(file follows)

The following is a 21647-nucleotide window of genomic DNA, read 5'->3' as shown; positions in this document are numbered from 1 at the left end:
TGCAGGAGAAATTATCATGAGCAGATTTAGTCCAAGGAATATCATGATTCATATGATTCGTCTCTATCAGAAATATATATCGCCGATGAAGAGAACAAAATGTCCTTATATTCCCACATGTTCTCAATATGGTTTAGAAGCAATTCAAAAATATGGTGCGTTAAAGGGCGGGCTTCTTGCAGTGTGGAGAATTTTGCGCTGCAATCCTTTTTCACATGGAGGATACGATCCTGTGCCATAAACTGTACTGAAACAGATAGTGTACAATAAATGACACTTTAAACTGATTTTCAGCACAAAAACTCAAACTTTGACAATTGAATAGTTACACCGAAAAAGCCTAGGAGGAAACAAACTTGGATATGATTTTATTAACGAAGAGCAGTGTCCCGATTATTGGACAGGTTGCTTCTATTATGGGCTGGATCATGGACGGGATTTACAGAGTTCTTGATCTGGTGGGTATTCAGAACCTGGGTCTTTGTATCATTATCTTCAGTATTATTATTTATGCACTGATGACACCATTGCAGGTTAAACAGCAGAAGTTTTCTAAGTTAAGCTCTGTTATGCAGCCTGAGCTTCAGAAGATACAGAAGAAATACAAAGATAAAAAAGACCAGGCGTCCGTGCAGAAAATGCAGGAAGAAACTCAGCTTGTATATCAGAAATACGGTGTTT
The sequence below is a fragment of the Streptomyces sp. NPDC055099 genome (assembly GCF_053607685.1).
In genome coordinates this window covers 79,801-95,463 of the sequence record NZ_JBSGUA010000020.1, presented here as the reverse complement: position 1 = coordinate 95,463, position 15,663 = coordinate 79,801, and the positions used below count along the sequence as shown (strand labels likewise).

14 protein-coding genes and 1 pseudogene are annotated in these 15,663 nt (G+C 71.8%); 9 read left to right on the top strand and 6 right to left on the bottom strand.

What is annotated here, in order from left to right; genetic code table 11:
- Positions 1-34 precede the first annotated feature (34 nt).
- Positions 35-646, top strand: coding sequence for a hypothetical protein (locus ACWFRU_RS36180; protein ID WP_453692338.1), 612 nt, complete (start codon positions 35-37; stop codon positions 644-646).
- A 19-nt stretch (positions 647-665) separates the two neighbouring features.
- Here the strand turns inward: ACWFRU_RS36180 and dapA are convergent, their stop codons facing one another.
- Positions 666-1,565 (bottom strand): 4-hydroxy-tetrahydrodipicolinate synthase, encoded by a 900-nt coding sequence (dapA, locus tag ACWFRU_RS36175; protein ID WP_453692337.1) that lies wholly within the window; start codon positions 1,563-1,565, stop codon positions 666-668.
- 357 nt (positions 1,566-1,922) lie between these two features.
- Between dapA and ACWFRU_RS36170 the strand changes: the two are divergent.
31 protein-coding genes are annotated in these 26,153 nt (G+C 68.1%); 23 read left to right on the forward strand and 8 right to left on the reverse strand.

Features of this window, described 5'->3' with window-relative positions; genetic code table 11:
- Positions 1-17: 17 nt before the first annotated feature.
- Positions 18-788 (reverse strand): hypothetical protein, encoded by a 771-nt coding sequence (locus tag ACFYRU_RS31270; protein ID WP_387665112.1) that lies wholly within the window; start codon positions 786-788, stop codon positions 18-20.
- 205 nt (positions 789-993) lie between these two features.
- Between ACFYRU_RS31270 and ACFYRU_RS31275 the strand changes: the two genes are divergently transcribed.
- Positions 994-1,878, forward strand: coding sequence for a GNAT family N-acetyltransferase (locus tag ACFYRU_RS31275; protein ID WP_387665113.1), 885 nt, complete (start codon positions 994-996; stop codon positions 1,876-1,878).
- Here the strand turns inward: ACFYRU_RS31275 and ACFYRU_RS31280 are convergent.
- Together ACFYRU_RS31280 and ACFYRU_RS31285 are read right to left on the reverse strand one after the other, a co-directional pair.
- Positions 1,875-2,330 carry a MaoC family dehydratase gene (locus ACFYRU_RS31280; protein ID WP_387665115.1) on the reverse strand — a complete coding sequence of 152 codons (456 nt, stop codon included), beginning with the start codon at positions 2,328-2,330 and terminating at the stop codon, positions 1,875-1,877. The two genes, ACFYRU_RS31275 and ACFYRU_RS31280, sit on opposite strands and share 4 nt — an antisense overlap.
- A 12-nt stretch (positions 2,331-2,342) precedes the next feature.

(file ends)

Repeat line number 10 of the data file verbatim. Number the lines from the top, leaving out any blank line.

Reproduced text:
- Here the strand turns inward: ACWFRU_RS36180 and dapA are convergent, their stop codons facing one another.